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- Whether it's challenge, whether it's victory, today's an opportunity for me to polish. - Johnny, thank you for letting me come visit you, my friend. - Thank you so much. - Hey, we're talking about believing in yourself, which you said is the key component, which you say is the key component to getting through adversity. So I want to work off the assumption that the Thriver who's watching this episode has decided not to stumble upon it but they've decided to watch this because maybe they're struggling with believing in themselves. Maybe they fell they don't have what it takes to start the business, to advance in their career, to grow their company, to lead the office. They just feel like they're struggling with the belief in themselves. What advice do you give to somebody who's struggling with believing in themselves? - As a human being, we're given so many opportunities. These opportunities are all around us. When someone else makes you aware makes you aware... of an inadequacy, a shortfall, a standard that you don't meet up to, this psychologically can have an effect on where your state of mind is in a particular time. So going back to my swimming career, my mother and I used to get into conflicts all the time. I would be psyched up, ready to go, and do my best, best, best performance. And my mother on the way to the event would always bring up the stuff that I wasn't doing. - On the way to the event? - [Johnny] On the way to the event. - So you're emotionally at a point where you're trying to get yourself psyched up to do your best. - [Johnny] Right. - You've been practicing. You want to go out there and be mentally focused, and then on the way, your mom brings up stuff. - Yeah. So she was a great teacher. - On how not to do it? What? - Later, when I looked back, I started to understand that if there wasn't anybody that believed in you, as long as you knew why you wanted to do what you were doing, and you were true to that, that would be the most important thing you could do. Because it wasn't about anybody else. So if you can bypass that circuit, and so many people have these circuits running, and I don't believe that's intent. I believe it's programmed from some place. - [Clay] Really? - Yeah. She was hammered by her father. Every time she was going to do something important, he broke her down. People call it sabotage, people call it whatever. So she was doing what she knew how to do. She didn't know how to put her arms around me and say, "You're going to do amazing. "You are amazing, "no matter if you don't do amazing, you're amazing." She didn't have that ability. So that was one of the building blocks for me to start owning myself. - So if I'm watching this right now, and I'm saying maybe my mom was that way, maybe my mom is that way. Maybe my brother was that way. Maybe my dad's that way. Maybe I talk to myself in a negative tone. Maybe the things I say to myself are so bad that if I were to say those kind of things to other people, they wouldn't like me very much. What if I just have that bad self-talk going on? What's the action step? What does someone need to begin doing to get themselves out of that just mental rut? - You got to separate from it. And that's why I love philosophy. Because philosophically there's always a story or there's a place of calmness before the storm. I'm nine years old, my dad gives me a birthday present. I mean nine-year-olds get what, Clay? - Usually some sort of a toy. My kids, we try to get them sort of, something that they're probably gonna break quickly, but you know what I mean, some sort of toy. My son probably a truck or a car, something. - So my dad gives me a block of wood. - A block of wood? - A block of wood. - Okay. - How do you think I felt opening up a gift that's about that big at nine years old? - I think first you might think it's kind of a joke, and then after that, you'd start to feel kind of like, "Why didn't he get me a good gift," and then probably get, I don't know, sad or frustrated? - Yeah, and baffled and confused. He comes up to me and he says, "You can turn that into anything you want. "You can shape it, "you can carve it, "you can turn it into anything." I mean Rubik's Cube is a block of wood. Statues come from blocks of wood. Most stuff comes from a block of wood. The foundation of the house comes from a block of wood. But I didn't understand it, and I resented him then. But I gave gratitude later. See I think it's the lessons from our mentors that we may not understand at the time, but have incredible effect and impact later. And the one thing that he gave me was that, "Johnny, you can make anything "out of something "if you believe in it badly enough."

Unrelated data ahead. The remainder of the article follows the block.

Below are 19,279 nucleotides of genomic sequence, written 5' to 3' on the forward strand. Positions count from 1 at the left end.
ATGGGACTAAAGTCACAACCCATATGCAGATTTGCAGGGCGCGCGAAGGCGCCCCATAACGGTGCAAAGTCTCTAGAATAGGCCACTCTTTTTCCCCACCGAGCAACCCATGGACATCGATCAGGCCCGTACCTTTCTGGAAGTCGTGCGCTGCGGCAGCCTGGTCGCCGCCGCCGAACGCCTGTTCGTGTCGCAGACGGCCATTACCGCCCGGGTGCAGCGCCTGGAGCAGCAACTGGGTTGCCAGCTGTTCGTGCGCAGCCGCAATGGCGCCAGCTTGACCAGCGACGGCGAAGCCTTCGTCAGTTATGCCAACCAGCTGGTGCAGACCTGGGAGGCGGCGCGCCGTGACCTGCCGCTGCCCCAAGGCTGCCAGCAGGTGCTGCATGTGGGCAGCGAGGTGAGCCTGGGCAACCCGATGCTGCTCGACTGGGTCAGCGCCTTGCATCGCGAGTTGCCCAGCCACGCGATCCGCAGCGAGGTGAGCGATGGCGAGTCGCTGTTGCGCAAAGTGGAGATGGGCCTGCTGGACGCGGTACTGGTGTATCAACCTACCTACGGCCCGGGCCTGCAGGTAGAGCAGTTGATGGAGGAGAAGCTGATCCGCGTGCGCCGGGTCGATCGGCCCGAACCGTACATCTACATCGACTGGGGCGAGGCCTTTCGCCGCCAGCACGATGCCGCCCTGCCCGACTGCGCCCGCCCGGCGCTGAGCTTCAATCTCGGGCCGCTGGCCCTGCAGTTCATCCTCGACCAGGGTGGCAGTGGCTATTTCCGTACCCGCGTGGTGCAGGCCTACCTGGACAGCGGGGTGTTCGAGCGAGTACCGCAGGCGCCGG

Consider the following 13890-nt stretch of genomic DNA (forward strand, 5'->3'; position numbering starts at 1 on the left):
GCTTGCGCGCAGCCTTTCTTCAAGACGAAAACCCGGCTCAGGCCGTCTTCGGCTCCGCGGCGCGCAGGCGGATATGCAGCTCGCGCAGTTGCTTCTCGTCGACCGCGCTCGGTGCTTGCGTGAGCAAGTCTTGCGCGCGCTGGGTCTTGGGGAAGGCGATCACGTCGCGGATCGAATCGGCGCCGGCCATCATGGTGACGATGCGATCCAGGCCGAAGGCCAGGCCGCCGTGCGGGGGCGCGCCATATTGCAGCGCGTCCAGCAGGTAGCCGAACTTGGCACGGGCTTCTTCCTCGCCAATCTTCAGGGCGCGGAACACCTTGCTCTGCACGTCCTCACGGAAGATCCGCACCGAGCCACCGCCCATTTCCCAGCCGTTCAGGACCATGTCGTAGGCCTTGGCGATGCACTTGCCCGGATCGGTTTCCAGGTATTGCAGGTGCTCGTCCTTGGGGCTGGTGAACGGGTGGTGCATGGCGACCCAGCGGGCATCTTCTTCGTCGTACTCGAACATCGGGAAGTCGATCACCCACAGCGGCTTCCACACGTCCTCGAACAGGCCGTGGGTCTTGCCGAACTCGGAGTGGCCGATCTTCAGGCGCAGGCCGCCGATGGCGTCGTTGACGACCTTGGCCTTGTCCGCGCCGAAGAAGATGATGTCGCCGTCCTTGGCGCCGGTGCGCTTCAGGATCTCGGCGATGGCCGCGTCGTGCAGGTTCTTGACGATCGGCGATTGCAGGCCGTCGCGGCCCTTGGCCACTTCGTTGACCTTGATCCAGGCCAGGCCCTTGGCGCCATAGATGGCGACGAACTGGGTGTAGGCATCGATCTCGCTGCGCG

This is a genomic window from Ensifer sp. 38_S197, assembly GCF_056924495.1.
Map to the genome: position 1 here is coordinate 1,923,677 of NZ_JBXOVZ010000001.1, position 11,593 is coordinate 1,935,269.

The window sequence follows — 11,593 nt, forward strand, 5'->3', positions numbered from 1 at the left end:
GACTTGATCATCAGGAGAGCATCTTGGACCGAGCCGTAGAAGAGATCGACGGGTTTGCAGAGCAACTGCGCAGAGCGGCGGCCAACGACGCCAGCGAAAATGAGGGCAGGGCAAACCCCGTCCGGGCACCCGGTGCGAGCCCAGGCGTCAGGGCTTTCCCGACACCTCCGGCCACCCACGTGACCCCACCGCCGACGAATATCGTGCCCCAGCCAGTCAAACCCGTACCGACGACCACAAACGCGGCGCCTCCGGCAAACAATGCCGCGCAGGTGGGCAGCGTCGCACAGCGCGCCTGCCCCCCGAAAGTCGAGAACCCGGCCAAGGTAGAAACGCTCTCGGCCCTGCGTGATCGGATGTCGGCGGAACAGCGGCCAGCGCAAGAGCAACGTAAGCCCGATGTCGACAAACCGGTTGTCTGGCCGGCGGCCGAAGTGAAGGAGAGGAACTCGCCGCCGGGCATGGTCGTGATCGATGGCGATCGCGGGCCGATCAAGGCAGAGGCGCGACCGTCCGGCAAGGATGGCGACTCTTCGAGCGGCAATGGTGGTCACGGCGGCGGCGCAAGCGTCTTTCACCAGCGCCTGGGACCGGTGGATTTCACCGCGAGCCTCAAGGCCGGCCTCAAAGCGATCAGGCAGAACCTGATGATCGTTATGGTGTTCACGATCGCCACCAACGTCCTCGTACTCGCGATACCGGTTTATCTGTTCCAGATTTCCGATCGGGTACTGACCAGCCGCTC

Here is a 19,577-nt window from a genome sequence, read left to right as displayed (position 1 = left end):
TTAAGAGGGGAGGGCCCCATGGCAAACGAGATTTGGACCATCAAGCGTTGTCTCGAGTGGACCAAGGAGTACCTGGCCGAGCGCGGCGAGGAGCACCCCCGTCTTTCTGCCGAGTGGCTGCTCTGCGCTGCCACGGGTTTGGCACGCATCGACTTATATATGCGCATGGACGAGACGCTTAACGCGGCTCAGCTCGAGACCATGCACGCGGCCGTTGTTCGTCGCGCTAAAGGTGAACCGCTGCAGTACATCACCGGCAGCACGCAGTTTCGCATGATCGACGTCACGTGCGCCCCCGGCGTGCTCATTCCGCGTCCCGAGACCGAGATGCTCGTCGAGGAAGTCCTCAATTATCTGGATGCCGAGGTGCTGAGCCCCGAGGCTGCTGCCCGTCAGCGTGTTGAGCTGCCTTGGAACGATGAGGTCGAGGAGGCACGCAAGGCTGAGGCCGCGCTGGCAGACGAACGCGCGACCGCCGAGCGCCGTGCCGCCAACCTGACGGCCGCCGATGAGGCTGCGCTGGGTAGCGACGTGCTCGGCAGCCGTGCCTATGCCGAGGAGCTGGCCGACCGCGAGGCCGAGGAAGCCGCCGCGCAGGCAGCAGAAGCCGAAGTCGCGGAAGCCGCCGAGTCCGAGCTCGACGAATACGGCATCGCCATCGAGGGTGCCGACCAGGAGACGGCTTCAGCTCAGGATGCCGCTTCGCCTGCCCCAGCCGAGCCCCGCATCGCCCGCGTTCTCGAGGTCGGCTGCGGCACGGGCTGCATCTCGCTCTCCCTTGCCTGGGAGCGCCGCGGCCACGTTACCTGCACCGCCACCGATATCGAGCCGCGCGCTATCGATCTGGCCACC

[MUSIC PLAYING] -And you were nine when you got the block of wood? JOHNNY G: I was nine, freaked me out. -When did you get it? When you get it? When you go ahh, that's what the wood is? Did it take you a few years? Did you get it later on in life? JOHNNY G: Maybe about 10 years ago, after he died. -Really? -Yeah. -You finally just saw the profundity or the profoundness of that. -And maybe those are the toughest lessons. That it's-- life passes. And we don't get to jump into that opportunity. It just passes, and the opportunity passes. And we don't get it. And we had this incredible life opportunity, and it just, (SNAP) it goes. -Do you feel like on a daily basis that it's important that people schedule time? Block off time? Make time to build up their belief in themselves? What things can people do on a daily basis? If someone goes, you know what, I believe you, Johnny G. I'm going to start believing in myself. And they've never done it before. JOHNNY G: Right. -What do you need to do to turn into a habit, where it's not just a belief you have for a couple days? -You know when we were talking about like you need a path? You need something to look at? INTERVIEWER: Yeah. -So you can get there? INTERVIEWER: Yeah. -When you green, you grow. When you're ripe, you rot. So it's like go back to the beginning, and polish, polish, polish, polish. Polish yourself. That's it. You have to take time to polish yourself. Because you never get this level of being everything you can be. There's much potential with every day, with every moment, with each insight. So if you can understand this on a daily basis, that's a mantra. That's an acknowledgement. That's waking up in the morning and saying, yeah, I'm lucky to be here because today's another day. Whether it's adversity, whether it's challenge, whether it's victory, today's an opportunity for me to polish for tomorrow. -How much time do you devote every day to really-- taking time to polish, taking time to invest in yourself, and taking time to really build up that belief in yourself? When do you do it? -That's why we call this place the Dojo. INTERVIEWER: The Dojo? -The Dojo is a place of learning. And every day in this place of learning, whether I'm listening to the fountain, whether I'm sitting with a guitar in my hands, whether I'm writing an e-mail, whether I'm just sitting still. It's like a daily practice. From the time I wake up until the time I go to sleep, it's a mindful practice every single day. And the more time I devote to it, the more time I realize that I need to devote to it. -Now, so Johnny, how would you describe the mantra to somebody who's not familiar with the term or the phrase? -Mantra, because it's got a strange name, the association with that is a religious thing. It's scary. It's uncertain term. I say a mantra. Does that mean I have to be Indian or do yoga? Does that mean I have to be religious? A mantra is a statement, a statement that you can believe in yourself. INTERVIEWER: OK. JOHNNY G: My mantra, I believe in myself. My mantra for a Hindu or a Buddhist, nam myoho renge kyo. For a Catholic maybe our father or hail Mary. That's sort of more of a religious connotation. INTERVIEWER: Yeah. -Would I think of a mantra, I think of it as a positive statement. Love, love, the more you practice love, the more loving you'll be. That's sort of a practice. It's a reinforced practice. So you reinforce the thinking. You keep reinforcing it, and you keep pressing it in. -And so the difference between maybe just having a idea, or a quick kind of change of opinion, and for it to become a belief, is really when you back it by a mantra and you just-- the repetition of it over and over and over. Eventually it becomes a belief, once you know if, you live it, you do it. -It becomes a pillar. It becomes, yes, it's absolutely. It becomes a pebble. A support. It becomes a launching pad. It's part of the infrastructure. It's the brick and the mortar. -As you look around the world though, and we live in a world where South Africa's had its challenges. America's had its challenges. Every country's had its challenges. JOHNNY G: Yes. -And I think everybody, everybody-- I had to use the word everybody because it's such a general term. But everybody's going to have some big adversities in their life. We're all going to have it. You've been robbed. You've been mugged. You've had a heart disease. You've had-- we can go on and on, all the things that you've dealt with. Everyone's had adversity. But without belief, we can't get through that adversity is your core belief. JOHNNY G: That's right. It's said, a wise man once said, we get old. We get sick. We suffer. And we die. As human beings. INTERVIEWER: Oh man. -That's like basically what happens. INTERVIEWER: We don't want to put that on a shirt. -Yeah, but in between that, we've got the opportunity to love, to be happy, to try, to have family, to love, and get these incredible treasures out of life. -Well I'm excited to talk to you about believing in people as well. Because I know you-- it's really big for you too. We all have adversity. In order to get through it, we have to have a belief. And I'm excited to get your thoughts oh how to believe in other people. Because I think that's even the next level. So I'm excited to interview you about that here, coming up as well, my friend. Thank you for blowing my mind. -Thank you. -Thank you.